Lepidoptera Biodiversity LLC


Latest News


Dec. 2017


New Publications


We published four Catocala taxonomy articles in 2017, integrating data from morphology and mitochondrial DNA.  These papers include the description of four new Catocala species, and are numbers 7-10 on the list of articles describing new species.


We also published a biodiversity blitz article for Splinter Hill Bog Preserve in Baldwin County, Alabama, the site of the Southern Lepidopterists' Society 2016 field trip.  This article and supplemental images can be downloaded at this link.


Field Work


Kons did a season long survey of a suburban yard in Appleton, Wisconsin, over twenty years after this site that was extensively surveyed from 1989-1996.  MV trap, UV light, and bait samples were obtained each night during the season when the temperature was 40F or warmer at dusk.  Species records were vouchered each night and many photographs of live moths were also taken.  Numerous new or uncommon records were obtained for Outagamie County, primarily for southern strays and ephemeral migrants.

Nightly Macrolepidoptera species totals from the 2017 survey of an Appleton suburban yard.



Some Appleton 2017 specimens: Ascalapha odorata (left), Catocala unijuga aberration (right).


Kons & Borth did a short trip to northeast WI from 5-6 June.  We did a biodiversity blitz for Boulder Lake Campground (a site we studied in 1992 and 1993) but survey was hampered by cold weather.  We vouchered the species encountered and also took photos of moths on baited trees.  We also revisited the area of our 1992 Schinia indiana survey, and discovered new sites in Menominee, Shawano, and Oconto Counties.


Some Kons photos from our June northeast WI trip: Schinia indiana (Shawano Co.), Zale obliqua complex, Z. helata (Boulder Lake).


We also did a nocturnal biodiversity blitz at a mixed boreal forest/wetlands site in Door County, Wisconsin from 18-19 August 2017.  All species were vouchered and some photos of live moths were also obtained.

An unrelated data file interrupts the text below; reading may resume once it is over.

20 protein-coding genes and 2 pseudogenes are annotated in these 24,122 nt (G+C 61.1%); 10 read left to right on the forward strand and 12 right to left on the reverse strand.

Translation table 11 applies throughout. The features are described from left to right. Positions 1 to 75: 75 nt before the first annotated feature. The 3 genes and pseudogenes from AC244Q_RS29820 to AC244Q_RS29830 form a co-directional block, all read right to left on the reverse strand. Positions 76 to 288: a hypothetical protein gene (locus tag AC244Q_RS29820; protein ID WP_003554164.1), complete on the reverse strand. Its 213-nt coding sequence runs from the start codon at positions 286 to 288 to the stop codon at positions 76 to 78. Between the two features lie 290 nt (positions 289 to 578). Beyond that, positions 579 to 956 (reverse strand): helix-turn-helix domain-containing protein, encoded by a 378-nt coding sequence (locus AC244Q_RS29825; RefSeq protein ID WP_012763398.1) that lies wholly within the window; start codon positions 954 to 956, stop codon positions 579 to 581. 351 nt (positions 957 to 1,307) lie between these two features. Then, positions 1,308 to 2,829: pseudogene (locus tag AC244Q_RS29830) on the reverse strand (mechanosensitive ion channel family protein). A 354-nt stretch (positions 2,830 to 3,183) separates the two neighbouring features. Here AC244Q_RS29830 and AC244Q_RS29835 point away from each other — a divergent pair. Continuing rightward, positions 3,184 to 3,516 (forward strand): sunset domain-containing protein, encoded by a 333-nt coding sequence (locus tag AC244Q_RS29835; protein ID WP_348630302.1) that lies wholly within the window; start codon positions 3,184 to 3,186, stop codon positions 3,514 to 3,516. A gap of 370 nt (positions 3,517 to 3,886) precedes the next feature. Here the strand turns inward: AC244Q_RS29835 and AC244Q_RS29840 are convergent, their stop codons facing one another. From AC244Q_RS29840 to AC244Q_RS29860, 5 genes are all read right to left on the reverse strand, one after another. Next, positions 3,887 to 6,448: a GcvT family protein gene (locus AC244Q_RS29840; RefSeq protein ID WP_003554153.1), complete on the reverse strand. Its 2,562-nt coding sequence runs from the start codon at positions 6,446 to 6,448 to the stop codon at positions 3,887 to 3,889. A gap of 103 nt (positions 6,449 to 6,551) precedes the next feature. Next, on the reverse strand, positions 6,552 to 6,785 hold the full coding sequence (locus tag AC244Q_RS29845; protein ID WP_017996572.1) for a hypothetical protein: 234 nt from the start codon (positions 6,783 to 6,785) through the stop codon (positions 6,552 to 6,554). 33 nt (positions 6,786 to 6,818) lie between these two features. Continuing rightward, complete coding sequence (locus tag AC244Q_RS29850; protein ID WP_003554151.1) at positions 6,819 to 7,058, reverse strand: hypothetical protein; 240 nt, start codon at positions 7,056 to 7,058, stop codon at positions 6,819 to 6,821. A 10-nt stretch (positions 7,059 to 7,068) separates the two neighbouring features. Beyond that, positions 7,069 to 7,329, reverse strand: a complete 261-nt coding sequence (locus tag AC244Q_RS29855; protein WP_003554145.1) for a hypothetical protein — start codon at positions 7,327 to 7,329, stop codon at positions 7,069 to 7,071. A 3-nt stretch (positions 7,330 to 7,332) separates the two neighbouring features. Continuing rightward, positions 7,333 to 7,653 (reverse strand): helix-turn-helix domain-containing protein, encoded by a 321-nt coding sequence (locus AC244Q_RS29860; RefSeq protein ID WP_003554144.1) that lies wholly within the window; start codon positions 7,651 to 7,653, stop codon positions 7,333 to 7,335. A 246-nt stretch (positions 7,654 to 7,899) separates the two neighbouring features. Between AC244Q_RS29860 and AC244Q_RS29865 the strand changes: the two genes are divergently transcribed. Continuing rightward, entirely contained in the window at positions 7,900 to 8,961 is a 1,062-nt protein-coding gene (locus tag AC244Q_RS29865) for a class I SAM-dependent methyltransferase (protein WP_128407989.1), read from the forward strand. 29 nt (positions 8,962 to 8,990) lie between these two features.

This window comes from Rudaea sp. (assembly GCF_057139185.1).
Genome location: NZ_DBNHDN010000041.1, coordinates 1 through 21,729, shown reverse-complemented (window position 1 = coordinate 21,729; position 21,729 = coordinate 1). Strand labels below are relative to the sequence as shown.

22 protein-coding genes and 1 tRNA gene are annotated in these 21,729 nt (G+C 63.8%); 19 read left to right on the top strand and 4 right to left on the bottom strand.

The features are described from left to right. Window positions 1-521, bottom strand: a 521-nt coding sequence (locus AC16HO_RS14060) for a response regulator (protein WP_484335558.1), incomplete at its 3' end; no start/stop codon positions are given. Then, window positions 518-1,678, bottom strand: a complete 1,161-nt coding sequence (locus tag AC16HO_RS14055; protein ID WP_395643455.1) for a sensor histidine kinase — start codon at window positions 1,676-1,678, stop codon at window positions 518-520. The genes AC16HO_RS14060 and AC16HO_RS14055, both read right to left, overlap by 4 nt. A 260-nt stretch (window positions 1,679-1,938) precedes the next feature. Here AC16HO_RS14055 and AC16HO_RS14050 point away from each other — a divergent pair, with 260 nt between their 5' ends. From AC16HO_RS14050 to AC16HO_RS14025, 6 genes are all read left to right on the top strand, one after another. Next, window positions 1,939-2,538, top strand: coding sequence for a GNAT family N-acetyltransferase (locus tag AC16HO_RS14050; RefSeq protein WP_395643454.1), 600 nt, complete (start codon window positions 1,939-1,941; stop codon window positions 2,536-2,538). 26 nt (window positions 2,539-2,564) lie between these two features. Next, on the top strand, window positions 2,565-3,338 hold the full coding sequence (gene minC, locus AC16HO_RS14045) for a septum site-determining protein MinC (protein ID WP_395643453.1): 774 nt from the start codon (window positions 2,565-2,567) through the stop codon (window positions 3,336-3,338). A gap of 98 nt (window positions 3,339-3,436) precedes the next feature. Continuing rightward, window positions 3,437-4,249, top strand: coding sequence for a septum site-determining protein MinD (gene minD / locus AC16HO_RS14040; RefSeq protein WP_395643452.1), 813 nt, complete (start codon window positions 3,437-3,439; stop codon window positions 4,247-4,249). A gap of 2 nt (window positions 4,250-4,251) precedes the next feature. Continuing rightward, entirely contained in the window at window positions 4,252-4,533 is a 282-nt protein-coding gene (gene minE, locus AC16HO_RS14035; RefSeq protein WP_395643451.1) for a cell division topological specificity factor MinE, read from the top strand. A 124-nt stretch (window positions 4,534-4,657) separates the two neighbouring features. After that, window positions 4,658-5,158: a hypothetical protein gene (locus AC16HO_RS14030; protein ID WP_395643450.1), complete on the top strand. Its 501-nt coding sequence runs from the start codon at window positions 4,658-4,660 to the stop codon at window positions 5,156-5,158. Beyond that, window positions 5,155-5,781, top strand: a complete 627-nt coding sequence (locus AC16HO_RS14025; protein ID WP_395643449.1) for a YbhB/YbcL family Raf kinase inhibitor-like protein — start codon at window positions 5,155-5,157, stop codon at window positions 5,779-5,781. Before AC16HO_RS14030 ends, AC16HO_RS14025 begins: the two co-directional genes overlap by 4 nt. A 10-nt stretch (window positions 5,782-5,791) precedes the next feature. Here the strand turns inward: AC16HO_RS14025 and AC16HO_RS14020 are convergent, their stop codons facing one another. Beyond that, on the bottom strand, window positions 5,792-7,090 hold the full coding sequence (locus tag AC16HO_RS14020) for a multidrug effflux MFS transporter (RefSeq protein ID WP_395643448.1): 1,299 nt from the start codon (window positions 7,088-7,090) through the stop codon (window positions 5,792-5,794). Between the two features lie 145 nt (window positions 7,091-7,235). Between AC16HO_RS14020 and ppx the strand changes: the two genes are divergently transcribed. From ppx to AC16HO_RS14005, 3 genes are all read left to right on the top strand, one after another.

Some Kons photos from the Door County biodiversity blitz: Catocala badia, C. alabamae, C. briseis, Brachylomia discinigra.


Borth traveled to Mississippi in July to collect and photograph Catocala on trees during the day.


Nov. 2016


New Publications


Kons, Hugo L. Jr., Robert J. Borth, and Aidas Saldaitis.  2016.  A new species of Catocala Schrank, 1802 (Lepidoptera: Noctuidae) from Primorsky Krai, Russia.  Zootaxa.  4105(4): 389-399.


Kons, Hugo L. Jr. and Robert J. Borth.  2016.  A New Species of Catocala (Lepidoptera: Noctuidae) from the Gulf Coast of Florida.  Bulletin of the Peabody Museum of Natural History 57(2): 229-239.


Borth, Robert J. and Hugo L. Kons Jr.  2016.  A New Species of Catocala (Lepidoptera: Noctuidae) from California.  Bulletin of the Peabody Museum of Natural History 57(2): 241-252.


New Web Pages


Mesic to Hydric Hardwood Forest Along The Santa Fe River Near High Springs (Alachua County, Florida, May 2016) 

This is part of the Field and specimen photo gallery.



Taxonomic Research


We published three new Catocala species descriptions in 2016 (see above).  Several more are in progress.


Biodiversity Research


We conducted Lepidoptera Biodiversity blitzes at the following Florida localities in May 2016: the TNC Splinter Hill Bog Preserve (Baldwin County, Alabama), the TNC Perdido River Rainwater Preserve (Escambia County, Florida), the Apalachicola National Forest (Liberty and Franklin Counties), the Saint Joseph Bay Buffer Preserve (Gulf County, Florida), and a site along the Santa Fe River near High Springs (Alachua County, Florida).  The first two sites were part of a biodiversity blitz organized by John F. Douglass for a Southern Lepidopterists' Society field trip.  Since 10 July 2016 HLK has run lights and bait in a suburban yard with trees, gardens, and lawns in Appleton, Wisconsin.  This is the same site that was intensively surveyed for Lepidoptera from 1989-1996.


Other News


Hugo Kons Jr. moved back to Appleton, Wisconsin in July 2016 after living in Gainesville, Florida for twenty years.  The portion of the Kons research collection formerly present in Gainesville, Florida, has been moved to Appleton, Wisconsin.